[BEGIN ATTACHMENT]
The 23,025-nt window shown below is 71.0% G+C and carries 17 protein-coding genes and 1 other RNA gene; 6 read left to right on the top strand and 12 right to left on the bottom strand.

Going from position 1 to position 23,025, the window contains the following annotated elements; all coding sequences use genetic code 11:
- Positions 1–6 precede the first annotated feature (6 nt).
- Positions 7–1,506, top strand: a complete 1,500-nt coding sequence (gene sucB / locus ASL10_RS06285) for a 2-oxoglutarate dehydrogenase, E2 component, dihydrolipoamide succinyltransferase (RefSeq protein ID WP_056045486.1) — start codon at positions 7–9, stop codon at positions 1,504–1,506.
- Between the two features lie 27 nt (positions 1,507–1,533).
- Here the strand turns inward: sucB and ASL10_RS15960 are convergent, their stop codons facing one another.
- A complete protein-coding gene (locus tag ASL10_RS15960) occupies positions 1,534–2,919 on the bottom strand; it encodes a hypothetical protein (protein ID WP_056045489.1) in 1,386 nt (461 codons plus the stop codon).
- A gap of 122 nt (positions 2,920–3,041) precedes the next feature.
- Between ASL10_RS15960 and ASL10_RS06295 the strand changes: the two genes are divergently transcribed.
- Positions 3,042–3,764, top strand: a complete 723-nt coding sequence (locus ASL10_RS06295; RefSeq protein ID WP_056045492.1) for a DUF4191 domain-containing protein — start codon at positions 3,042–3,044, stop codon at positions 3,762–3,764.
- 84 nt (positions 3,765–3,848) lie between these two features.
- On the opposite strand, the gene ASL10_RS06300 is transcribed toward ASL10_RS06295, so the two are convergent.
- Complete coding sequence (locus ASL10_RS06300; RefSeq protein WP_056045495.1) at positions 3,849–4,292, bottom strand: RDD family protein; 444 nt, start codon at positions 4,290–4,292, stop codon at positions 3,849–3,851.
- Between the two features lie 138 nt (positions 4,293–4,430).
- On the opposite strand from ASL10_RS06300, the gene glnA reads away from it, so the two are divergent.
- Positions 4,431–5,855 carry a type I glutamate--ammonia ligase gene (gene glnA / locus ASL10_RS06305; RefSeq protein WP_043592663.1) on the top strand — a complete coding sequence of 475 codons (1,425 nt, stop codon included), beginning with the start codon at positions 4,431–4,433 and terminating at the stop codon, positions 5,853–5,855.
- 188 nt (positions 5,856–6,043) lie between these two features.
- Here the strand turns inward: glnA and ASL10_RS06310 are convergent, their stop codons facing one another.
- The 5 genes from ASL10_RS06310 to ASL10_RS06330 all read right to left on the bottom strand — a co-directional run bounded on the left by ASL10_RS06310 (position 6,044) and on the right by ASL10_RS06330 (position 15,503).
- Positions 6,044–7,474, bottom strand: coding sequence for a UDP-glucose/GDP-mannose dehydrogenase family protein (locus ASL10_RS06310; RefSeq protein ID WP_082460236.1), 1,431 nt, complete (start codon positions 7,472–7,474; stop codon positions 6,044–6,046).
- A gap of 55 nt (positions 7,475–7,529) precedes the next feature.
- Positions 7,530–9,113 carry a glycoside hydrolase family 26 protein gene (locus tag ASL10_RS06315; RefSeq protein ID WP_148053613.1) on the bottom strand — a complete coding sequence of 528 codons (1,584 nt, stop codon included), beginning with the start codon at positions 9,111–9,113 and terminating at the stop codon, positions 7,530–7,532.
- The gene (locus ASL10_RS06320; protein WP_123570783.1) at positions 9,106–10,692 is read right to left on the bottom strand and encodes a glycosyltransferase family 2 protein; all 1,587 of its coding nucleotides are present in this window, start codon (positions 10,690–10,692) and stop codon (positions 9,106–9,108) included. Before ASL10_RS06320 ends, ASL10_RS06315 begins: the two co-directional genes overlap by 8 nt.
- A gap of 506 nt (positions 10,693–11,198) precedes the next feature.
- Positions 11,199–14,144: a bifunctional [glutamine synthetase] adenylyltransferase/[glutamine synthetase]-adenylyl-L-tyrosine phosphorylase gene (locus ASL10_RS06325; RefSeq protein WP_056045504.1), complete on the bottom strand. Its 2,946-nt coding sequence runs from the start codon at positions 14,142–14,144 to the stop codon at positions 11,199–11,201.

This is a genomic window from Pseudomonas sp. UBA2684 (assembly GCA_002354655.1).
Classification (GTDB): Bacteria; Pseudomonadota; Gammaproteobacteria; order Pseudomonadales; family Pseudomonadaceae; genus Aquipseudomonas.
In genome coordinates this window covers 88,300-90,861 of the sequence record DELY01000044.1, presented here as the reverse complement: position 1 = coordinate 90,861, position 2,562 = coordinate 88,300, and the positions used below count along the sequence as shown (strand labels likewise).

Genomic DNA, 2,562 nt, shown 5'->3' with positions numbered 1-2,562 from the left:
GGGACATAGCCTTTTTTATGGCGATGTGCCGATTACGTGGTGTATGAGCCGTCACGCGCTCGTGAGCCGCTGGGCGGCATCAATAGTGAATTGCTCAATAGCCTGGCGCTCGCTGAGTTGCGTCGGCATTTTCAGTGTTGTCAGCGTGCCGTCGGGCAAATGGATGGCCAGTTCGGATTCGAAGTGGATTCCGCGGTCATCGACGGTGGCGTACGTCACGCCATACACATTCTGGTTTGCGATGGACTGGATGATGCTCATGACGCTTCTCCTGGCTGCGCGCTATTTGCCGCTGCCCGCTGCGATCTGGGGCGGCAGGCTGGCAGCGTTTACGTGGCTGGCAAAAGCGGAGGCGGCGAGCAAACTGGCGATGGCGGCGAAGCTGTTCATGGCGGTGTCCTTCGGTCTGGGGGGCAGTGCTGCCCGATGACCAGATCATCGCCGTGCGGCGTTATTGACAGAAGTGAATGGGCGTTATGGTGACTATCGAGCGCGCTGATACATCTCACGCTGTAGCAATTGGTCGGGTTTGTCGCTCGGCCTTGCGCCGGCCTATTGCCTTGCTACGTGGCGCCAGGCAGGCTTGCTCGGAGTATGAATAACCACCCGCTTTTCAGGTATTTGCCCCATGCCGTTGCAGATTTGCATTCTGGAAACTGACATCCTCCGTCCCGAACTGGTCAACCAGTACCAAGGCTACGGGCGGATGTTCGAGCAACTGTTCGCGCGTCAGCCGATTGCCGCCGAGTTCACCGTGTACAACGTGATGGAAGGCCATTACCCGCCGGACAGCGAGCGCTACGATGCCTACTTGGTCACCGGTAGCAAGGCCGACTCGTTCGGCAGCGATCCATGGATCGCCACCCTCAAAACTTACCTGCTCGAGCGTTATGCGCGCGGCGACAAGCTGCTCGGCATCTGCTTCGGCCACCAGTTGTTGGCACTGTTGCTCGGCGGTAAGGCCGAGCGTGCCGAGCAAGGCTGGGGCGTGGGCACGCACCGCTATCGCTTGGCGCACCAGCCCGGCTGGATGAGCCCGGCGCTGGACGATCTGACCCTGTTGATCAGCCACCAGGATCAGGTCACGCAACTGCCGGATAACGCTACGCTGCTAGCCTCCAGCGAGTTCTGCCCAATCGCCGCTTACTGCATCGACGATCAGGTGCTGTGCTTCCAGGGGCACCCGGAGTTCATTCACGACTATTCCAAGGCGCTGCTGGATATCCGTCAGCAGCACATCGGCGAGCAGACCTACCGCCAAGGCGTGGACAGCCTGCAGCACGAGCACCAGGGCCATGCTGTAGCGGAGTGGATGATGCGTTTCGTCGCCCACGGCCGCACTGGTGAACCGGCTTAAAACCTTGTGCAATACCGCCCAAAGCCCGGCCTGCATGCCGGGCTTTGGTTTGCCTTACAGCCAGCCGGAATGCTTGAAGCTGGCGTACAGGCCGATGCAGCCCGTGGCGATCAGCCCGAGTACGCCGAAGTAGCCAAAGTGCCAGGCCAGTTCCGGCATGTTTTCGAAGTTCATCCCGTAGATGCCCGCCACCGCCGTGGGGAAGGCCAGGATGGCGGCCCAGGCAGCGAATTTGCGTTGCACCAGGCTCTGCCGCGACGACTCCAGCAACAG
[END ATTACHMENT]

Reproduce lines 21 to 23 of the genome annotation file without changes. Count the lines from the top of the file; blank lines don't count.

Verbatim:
- A gap of 55 nt (positions 7,475–7,529) precedes the next feature.
- Positions 7,530–9,113 carry a glycoside hydrolase family 26 protein gene (locus tag ASL10_RS06315; RefSeq protein ID WP_148053613.1) on the bottom strand — a complete coding sequence of 528 codons (1,584 nt, stop codon included), beginning with the start codon at positions 9,111–9,113 and terminating at the stop codon, positions 7,530–7,532.
- The gene (locus ASL10_RS06320; protein WP_123570783.1) at positions 9,106–10,692 is read right to left on the bottom strand and encodes a glycosyltransferase family 2 protein; all 1,587 of its coding nucleotides are present in this window, start codon (positions 10,690–10,692) and stop codon (positions 9,106–9,108) included. Before ASL10_RS06320 ends, ASL10_RS06315 begins: the two co-directional genes overlap by 8 nt.